Being in character when you cosplay

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#16 Amanita on 2 years ago

Here's what happens when acting in character goes wrong. Physical stunts like this are a bad idea at crowded cons- fortunately for this guy everyone saw him coming and got out of the way, but what if somebody had been distracted, or was unable to move in time?
He really should have dropped the act as soon as security spoke to him, too.
(I agree that the guard was unprofessional AF too, really. nobody came off looking good here)

[url]https://www.youtube.com/watch?v=TCjlWjowmzk[/url]

Being in character is never an excuse to endanger others, be a jerk, mock menace or threaten others, and when you have to interact with authority figures, the act should drop right away.

#17 Scunosi on 2 years ago

I only ever do light roleplay; posing, character quotes, references to the IP, etc. I'll go for the general air of a character at times but I don't push it too much. I tried doing an accent once for Scout's Mom and it didn't actually feel too bad, but I've never tried it again. Of course none of the characters I've done since have had such outrageous accents...

I'm not against others roleplaying, but I agree it should be something others are consenting to. Don't roleplay an obnoxious character by being obnoxious at someone; at most be obnoxious by yourself, but don't direct it at people unless they make it clear they want in. This is kinda tricky for characters that are supposed to be scary since a lot of the "scare" can come from surprising people, but at least know how to read a room and try and figure out if people are going to enjoy being scared or will call the cops on you instead.

And of course, reality trumps roleplay. If you're roleplaying Ezio and someone tells you to stop climbing the statues before you break something/hurt yourself, that trumps anything else you might've been doing. The WSCC actually had to put signs up in some of their outdoor areas stating anyone caught climbing on the art/etc. would be subject to immediate ejection from whatever event was going on, it was such an issue.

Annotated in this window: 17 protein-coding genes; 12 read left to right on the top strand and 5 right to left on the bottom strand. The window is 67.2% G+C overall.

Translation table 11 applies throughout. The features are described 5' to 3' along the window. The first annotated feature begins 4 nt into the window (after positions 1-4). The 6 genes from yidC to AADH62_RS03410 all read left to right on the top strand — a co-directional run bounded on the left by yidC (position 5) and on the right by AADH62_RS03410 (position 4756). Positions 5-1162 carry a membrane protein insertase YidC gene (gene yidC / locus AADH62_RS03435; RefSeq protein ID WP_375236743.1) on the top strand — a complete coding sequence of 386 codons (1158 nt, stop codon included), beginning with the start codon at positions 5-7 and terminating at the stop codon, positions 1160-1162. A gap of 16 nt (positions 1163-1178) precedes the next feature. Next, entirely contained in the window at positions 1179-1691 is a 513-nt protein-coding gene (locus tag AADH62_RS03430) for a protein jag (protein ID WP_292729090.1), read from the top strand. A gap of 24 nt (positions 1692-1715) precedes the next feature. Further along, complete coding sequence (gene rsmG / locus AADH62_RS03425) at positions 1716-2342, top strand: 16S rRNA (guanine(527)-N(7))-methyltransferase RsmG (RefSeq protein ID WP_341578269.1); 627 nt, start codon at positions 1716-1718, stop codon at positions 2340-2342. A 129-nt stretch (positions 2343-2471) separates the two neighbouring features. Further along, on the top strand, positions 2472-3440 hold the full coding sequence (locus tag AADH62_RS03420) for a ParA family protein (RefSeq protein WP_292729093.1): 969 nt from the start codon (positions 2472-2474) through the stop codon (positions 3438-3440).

#18 Asmaria on 2 years ago

[QUOTE=Scunosi;5066121]I only ever do light roleplay; posing, character quotes, references to the IP, etc. I'll go for the general air of a character at times but I don't push it too much. I tried doing an accent once for Scout's Mom and it didn't actually feel too bad, but I've never tried it again. Of course none of the characters I've done since have had such outrageous accents...

I'm not against others roleplaying, but I agree it should be something others are consenting to. Don't roleplay an obnoxious character by being obnoxious at someone; at most be obnoxious by yourself, but don't direct it at people unless they make it clear they want in. This is kinda tricky for characters that are supposed to be scary since a lot of the "scare" can come from surprising people, but at least know how to read a room and try and figure out if people are going to enjoy being scared or will call the cops on you instead.